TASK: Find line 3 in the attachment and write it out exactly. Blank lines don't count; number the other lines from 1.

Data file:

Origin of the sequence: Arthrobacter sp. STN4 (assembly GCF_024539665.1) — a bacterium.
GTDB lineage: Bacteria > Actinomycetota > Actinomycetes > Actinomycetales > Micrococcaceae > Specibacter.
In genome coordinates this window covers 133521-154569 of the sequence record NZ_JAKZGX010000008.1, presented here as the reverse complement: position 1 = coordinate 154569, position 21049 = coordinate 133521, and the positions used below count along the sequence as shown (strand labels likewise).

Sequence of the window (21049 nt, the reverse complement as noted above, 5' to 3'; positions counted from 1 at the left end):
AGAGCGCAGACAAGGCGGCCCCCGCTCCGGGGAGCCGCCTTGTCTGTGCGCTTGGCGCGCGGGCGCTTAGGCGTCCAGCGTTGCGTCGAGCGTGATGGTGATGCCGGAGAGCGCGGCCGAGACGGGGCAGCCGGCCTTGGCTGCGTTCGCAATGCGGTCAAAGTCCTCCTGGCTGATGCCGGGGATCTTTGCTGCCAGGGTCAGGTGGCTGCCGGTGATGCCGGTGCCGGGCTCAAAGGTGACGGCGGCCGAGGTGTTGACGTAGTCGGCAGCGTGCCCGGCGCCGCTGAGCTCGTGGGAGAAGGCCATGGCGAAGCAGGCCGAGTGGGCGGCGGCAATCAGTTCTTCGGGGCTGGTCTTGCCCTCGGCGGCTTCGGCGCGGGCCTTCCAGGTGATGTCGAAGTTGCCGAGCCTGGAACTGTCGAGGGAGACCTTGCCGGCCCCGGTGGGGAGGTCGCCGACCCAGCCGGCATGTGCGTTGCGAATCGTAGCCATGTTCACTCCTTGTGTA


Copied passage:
In genome coordinates this window covers 133521-154569 of the sequence record NZ_JAKZGX010000008.1, presented here as the reverse complement: position 1 = coordinate 154569, position 21049 = coordinate 133521, and the positions used below count along the sequence as shown (strand labels likewise).